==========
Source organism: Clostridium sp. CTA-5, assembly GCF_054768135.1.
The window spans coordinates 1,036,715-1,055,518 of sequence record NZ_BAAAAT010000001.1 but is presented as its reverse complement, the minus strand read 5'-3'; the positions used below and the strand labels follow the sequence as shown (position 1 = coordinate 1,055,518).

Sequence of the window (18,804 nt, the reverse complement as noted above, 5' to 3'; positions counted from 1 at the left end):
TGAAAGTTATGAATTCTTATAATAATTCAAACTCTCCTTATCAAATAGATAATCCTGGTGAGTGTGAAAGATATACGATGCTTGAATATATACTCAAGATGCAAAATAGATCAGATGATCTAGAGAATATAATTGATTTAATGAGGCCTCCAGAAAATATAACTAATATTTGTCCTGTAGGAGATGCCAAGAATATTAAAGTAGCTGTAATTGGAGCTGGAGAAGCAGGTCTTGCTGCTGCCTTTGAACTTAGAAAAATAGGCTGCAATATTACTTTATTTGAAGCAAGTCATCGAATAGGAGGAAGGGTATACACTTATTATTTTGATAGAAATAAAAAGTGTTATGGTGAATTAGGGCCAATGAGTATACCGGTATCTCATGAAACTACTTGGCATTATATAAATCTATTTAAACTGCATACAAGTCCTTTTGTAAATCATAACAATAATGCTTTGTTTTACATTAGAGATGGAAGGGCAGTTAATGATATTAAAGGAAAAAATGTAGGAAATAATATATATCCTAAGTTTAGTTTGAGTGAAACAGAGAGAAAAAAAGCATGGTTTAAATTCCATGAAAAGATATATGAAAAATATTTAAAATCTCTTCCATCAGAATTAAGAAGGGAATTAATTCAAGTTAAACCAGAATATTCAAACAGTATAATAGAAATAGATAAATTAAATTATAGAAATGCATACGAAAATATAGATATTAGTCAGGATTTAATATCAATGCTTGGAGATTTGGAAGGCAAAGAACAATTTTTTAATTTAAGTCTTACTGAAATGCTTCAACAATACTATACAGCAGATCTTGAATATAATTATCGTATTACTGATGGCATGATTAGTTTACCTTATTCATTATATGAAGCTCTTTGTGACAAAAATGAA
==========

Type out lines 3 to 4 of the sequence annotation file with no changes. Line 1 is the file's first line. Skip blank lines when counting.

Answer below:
Sequence of the window (18,804 nt, the reverse complement as noted above, 5' to 3'; positions counted from 1 at the left end):
TGAAAGTTATGAATTCTTATAATAATTCAAACTCTCCTTATCAAATAGATAATCCTGGTGAGTGTGAAAGATATACGATGCTTGAATATATACTCAAGATGCAAAATAGATCAGATGATCTAGAGAATATAATTGATTTAATGAGGCCTCCAGAAAATATAACTAATATTTGTCCTGTAGGAGATGCCAAGAATATTAAAGTAGCTGTAATTGGAGCTGGAGAAGCAGGTCTTGCTGCTGCCTTTGAACTTAGAAAAATAGGCTGCAATATTACTTTATTTGAAGCAAGTCATCGAATAGGAGGAAGGGTATACACTTATTATTTTGATAGAAATAAAAAGTGTTATGGTGAATTAGGGCCAATGAGTATACCGGTATCTCATGAAACTACTTGGCATTATATAAATCTATTTAAACTGCATACAAGTCCTTTTGTAAATCATAACAATAATGCTTTGTTTTACATTAGAGATGGAAGGGCAGTTAATGATATTAAAGGAAAAAATGTAGGAAATAATATATATCCTAAGTTTAGTTTGAGTGAAACAGAGAGAAAAAAAGCATGGTTTAAATTCCATGAAAAGATATATGAAAAATATTTAAAATCTCTTCCATCAGAATTAAGAAGGGAATTAATTCAAGTTAAACCAGAATATTCAAACAGTATAATAGAAATAGATAAATTAAATTATAGAAATGCATACGAAAATATAGATATTAGTCAGGATTTAATATCAATGCTTGGAGATTTGGAAGGCAAAGAACAATTTTTTAATTTAAGTCTTACTGAAATGCTTCAACAATACTATACAGCAGATCTTGAATATAATTATCGTATTACTGATGGCATGATTAGTTTACCTTATTCATTATATGAAGCTCTTTGTGACAAAAATGAA